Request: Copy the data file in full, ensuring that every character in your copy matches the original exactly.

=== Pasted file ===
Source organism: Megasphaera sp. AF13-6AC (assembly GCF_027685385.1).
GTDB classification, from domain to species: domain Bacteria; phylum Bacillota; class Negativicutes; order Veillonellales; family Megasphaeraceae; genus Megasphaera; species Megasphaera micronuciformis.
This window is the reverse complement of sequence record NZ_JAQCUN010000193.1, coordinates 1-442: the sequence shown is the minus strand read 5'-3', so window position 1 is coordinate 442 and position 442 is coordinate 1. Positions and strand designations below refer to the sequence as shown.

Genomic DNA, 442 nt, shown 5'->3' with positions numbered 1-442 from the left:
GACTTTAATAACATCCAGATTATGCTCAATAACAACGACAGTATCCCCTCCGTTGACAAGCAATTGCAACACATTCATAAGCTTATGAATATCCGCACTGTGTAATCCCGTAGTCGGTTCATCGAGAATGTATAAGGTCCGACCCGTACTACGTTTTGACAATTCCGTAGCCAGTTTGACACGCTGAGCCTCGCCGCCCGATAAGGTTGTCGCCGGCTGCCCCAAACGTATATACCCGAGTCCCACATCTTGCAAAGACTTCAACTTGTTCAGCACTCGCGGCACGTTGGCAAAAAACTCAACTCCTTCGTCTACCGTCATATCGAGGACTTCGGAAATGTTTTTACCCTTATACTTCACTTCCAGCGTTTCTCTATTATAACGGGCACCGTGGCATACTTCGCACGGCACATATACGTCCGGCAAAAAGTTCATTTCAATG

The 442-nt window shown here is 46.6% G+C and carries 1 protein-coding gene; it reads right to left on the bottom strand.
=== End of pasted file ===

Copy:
Source organism: Megasphaera sp. AF13-6AC (assembly GCF_027685385.1).
GTDB classification, from domain to species: domain Bacteria; phylum Bacillota; class Negativicutes; order Veillonellales; family Megasphaeraceae; genus Megasphaera; species Megasphaera micronuciformis.
This window is the reverse complement of sequence record NZ_JAQCUN010000193.1, coordinates 1-442: the sequence shown is the minus strand read 5'-3', so window position 1 is coordinate 442 and position 442 is coordinate 1. Positions and strand designations below refer to the sequence as shown.

Genomic DNA, 442 nt, shown 5'->3' with positions numbered 1-442 from the left:
GACTTTAATAACATCCAGATTATGCTCAATAACAACGACAGTATCCCCTCCGTTGACAAGCAATTGCAACACATTCATAAGCTTATGAATATCCGCACTGTGTAATCCCGTAGTCGGTTCATCGAGAATGTATAAGGTCCGACCCGTACTACGTTTTGACAATTCCGTAGCCAGTTTGACACGCTGAGCCTCGCCGCCCGATAAGGTTGTCGCCGGCTGCCCCAAACGTATATACCCGAGTCCCACATCTTGCAAAGACTTCAACTTGTTCAGCACTCGCGGCACGTTGGCAAAAAACTCAACTCCTTCGTCTACCGTCATATCGAGGACTTCGGAAATGTTTTTACCCTTATACTTCACTTCCAGCGTTTCTCTATTATAACGGGCACCGTGGCATACTTCGCACGGCACATATACGTCCGGCAAAAAGTTCATTTCAATG

The 442-nt window shown here is 46.6% G+C and carries 1 protein-coding gene; it reads right to left on the bottom strand.